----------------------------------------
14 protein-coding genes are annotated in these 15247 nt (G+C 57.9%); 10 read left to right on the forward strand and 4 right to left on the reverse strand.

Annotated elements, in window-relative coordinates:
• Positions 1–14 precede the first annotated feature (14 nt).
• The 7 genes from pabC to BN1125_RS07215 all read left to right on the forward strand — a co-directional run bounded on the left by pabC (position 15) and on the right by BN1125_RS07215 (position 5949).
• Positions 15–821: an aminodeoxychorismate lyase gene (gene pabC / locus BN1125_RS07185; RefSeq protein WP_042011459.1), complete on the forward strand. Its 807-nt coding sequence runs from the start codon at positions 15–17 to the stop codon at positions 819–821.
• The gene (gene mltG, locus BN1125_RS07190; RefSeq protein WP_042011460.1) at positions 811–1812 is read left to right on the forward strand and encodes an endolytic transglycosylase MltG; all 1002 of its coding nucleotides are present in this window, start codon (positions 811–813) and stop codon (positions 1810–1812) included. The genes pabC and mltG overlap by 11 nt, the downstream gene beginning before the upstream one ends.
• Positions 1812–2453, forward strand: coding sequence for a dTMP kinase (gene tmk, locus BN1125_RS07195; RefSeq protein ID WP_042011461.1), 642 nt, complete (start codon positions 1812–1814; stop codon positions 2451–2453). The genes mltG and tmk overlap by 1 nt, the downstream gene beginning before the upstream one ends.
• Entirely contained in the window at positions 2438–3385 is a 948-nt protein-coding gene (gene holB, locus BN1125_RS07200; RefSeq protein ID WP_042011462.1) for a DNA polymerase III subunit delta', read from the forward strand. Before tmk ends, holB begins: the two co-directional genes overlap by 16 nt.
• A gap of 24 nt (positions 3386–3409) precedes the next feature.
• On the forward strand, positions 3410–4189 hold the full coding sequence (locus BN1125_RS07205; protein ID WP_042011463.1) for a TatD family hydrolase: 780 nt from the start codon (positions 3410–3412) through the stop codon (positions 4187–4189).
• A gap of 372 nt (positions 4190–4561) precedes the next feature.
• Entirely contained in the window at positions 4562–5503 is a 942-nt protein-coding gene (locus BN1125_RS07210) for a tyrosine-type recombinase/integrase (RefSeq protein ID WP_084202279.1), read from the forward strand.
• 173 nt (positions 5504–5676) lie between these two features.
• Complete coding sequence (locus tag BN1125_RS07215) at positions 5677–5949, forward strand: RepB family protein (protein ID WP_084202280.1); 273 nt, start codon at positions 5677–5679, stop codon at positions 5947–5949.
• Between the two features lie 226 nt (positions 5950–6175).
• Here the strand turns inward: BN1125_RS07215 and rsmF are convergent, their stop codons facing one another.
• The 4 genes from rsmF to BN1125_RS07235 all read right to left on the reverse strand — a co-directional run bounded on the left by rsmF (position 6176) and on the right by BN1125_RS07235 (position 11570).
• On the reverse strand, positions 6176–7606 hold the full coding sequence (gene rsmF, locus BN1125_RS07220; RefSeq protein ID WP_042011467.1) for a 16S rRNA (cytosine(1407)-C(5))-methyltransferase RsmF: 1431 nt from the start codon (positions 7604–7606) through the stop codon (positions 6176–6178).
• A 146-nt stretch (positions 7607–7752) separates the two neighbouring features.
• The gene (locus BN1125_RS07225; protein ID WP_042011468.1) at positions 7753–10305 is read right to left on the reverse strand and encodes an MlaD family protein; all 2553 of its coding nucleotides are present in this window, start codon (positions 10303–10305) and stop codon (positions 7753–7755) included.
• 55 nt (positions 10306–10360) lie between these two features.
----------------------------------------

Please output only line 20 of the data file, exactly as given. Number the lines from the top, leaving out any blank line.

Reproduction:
• The gene (locus BN1125_RS07225; protein ID WP_042011468.1) at positions 7753–10305 is read right to left on the reverse strand and encodes an MlaD family protein; all 2553 of its coding nucleotides are present in this window, start codon (positions 10303–10305) and stop codon (positions 7753–7755) included.